Equation (mathematics)

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In mathematics, an equation is a statement that two quantities are equal. It is usually regarded as a kind of mathematical problem in which you have to find a value which makes the equation true. A simple example is the question: What do you have to fill in on the dots in … + 2 = 3? The answer is 1, because 1 + 2 = 3. The unknown quantity in such problems is frequently denoted by a letter, often x, so that the equation becomes x + 2 = 3. The solution of this equation is x = 1. In general, an equation may have no solution, one solution or many solutions.

By contrast, an identity is an equality which is stated to be universally true for all permissible values of the variables, rather than representing a condition on those values. For example, ${\displaystyle x+y=y+x}$ is an identity for real numbers, since it is true for all real values of x and y.

Scientific laws are often formulated as equations, especially in physics and other natural sciences. Examples are Newton's laws, the equation of a harmonic oscillator and the Schrödinger equation. The term equation is used also in chemistry, indicating conservation of atomic or isotopic content (and rarely other forms of energy, e.g. light) during chemical reactions.

Domain of the unknown

Technically, an equation has to indicate what values the unknown variable can take. This is called the domain of the variable. For instance, the equation x + 1 = 0 has no solutions if x is supposed to be a natural number, but it does have a solution (namely, x = −1) if x is supposed to be an integer number.

Similarly, the equation ${\displaystyle x^{2}=2}$ has no solutions if the domain is formed by the rational numbers, it has two solutions (namely, ${\displaystyle x={\sqrt {2}}}$ and ${\displaystyle x=-{\sqrt {2}}}$) among the real numbers, and it has only one solution (namely, ${\displaystyle x={\sqrt {2}}}$) among the positive real numbers.

Often, the domain is not specified explicitly, but it is assumed that the reader knows what it is supposed to be.

Inverse function

The equation may have the form

(1) ${\displaystyle F(x)=0}$

or

(2) ${\displaystyle F(x)=G(x)}$

where ${\displaystyle F}$ and ${\displaystyle G}$ are known functions and ${\displaystyle x}$ is the unknown variable.

Function ${\displaystyle F}$ in equation (1) ; or functions ${\displaystyle F}$ and ${\displaystyle G}$ in equation (2) may also depend on some parameter(s). In this case, the solution(s) ${\displaystyle x}$ also may depend on parameter(s). Indicating the function, the parameter, say, ${\displaystyle b}$, can be specified as a second argument, writing ${\displaystyle F(x,b)}$, ${\displaystyle G(x,b)}$ or as subscript, writing ${\displaystyle F_{b}(x)}$, ${\displaystyle G_{b}(x)}$.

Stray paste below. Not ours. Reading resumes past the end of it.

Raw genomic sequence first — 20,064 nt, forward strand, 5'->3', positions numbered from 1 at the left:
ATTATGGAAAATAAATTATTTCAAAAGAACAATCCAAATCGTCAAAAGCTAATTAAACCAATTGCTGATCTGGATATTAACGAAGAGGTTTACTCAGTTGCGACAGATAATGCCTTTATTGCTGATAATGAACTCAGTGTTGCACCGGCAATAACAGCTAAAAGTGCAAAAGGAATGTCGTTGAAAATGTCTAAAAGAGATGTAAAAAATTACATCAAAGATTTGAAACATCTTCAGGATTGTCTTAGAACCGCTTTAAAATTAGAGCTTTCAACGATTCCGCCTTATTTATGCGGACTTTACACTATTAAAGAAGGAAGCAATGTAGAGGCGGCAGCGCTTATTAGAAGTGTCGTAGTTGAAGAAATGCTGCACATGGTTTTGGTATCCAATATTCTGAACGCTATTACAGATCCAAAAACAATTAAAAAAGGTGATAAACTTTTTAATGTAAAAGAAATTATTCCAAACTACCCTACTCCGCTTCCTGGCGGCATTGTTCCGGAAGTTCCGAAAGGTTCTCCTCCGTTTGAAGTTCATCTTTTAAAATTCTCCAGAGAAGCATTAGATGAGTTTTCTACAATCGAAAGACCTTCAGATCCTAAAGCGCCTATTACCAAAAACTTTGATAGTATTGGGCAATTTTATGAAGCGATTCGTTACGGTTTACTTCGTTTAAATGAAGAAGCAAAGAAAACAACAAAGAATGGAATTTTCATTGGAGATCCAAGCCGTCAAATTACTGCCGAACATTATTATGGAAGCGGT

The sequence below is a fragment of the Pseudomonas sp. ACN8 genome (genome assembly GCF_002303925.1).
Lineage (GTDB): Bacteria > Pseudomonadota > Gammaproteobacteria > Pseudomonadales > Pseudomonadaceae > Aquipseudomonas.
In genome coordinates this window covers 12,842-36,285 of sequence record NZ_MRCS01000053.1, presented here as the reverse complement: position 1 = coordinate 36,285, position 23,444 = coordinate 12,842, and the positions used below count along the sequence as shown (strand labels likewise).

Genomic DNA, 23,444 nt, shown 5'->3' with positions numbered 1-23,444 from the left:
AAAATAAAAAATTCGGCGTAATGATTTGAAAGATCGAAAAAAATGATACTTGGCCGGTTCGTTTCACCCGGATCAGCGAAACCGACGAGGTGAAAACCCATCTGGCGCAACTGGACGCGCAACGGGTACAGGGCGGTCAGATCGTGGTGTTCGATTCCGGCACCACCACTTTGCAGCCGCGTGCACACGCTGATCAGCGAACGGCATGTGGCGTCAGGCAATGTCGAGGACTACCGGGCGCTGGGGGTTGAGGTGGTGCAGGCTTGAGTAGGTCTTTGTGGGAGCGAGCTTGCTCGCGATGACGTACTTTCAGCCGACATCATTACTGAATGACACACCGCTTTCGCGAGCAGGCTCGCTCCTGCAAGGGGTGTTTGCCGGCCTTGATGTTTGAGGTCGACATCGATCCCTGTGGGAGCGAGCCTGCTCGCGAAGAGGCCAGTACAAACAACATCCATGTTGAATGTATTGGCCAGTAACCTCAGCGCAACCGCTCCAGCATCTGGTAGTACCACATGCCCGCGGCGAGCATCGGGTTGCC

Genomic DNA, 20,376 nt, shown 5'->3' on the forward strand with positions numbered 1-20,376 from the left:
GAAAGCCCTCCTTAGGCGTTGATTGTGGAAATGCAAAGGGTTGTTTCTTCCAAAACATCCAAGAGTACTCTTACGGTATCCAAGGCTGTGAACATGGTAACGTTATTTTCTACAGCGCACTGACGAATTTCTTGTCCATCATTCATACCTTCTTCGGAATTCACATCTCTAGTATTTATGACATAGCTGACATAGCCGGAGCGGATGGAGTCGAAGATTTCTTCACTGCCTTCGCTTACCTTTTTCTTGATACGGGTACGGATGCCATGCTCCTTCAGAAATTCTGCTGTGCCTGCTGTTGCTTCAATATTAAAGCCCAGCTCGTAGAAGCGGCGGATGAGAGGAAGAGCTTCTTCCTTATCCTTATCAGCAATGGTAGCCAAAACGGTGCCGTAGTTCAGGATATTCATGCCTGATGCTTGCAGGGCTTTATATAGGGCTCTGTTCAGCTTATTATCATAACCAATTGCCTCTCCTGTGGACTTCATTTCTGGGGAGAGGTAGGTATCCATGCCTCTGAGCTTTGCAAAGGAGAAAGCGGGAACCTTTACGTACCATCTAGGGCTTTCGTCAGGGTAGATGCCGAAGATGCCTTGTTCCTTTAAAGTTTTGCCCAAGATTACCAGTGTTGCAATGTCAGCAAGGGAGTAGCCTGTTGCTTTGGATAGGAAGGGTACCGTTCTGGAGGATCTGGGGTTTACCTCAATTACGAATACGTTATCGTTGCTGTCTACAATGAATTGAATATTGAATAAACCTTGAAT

In relatively simple cases, function ${\displaystyle F}$ depends only on the unknown variable, and ${\displaystyle G}$ depends on the parameter; for example,

(3) ${\displaystyle F(x)=b}$ .

In this case, the solution ${\displaystyle x}$ is considered as an inverse function of ${\displaystyle b}$, which can be written as

(4) ${\displaystyle x=F^{-1}(b)}$.

Dependending on the function ${\displaystyle F}$, range of values of ${\displaystyle b}$ and set ${\displaystyle \mathbf {A} }$, there may exist no inverse function, one inverse function or several inverse functions.

Graphical solution of equations

Fig.1. Example of graphic solution of equation ${\displaystyle x=\log _{b}(x)}$ for ${\displaystyle b={\sqrt {2}}}$ (two solutions, ${\displaystyle x=2}$ and ${\displaystyle x=4}$), ${\displaystyle b=\exp(1/{\rm {e)}}}$ (one solution ${\displaystyle x={\rm {e}}}$), and ${\displaystyle b=2}$ (no real solutions).

Solving equations, it may worth to begin with graphic solution of the equation, which allows the quick and dirty estimates. One plots both functions, ${\displaystyle F}$ and ${\displaystyle G}$ at the same graphic, and watch the point (s) of the intersection of the curves. In figure 1, functions ${\displaystyle y=F(x)=x}$ is plotted with black line, and function ${\displaystyle y=G(x)=\log _{\sqrt {2}}(x)}$ is plotted with red curve. The intersections with black curve indicate values of ${\displaystyle x}$ which are solutions.

At the same figure, the cases ${\displaystyle G(x)=\log _{\exp(1/{\rm {e)}}}(x)}$ (only one solution, ${\displaystyle x={\rm {e}}}$) and ${\displaystyle G(x)=\log _{2}(x)}$ (no solutions among real numbers) are shown with green and blue curves.

System of equations

In the equations (1) or (2), ${\displaystyle x}$ may denote several numbers at once, ${\displaystyle x=\{x_{0},x_{2},..x_{n-1}\}}$; and functions ${\displaystyle F}$ and ${\displaystyle G}$ may return values from multidimensional space ${\displaystyle \{F_{0},F_{1},F_{2},..F_{m-1}\}}$. In this case, one says that there is system of equations. For example, there is well developed theory of systems of linear equations, while unknown variables ${\displaystyle x}$ are real or complex numbers.

Differential equations and integral equations

In particular, the variable may denote a function of one or several variables, so that the set of possible values is some functional space, usually a Banach or even Hilbert space; the function ${\displaystyle F}$ is then an operator on this space which may be expressed in terms of derivatives or integrals of the function elements. In these cases, the equation is called a differential equation or an integral equation.

Operator equations

Equations can be used for objects of any origin, as soon, as the operation of equality is defined. In particular, in Quantum mechanics, the Heisenberg equation deals with non-commuting objects (operators).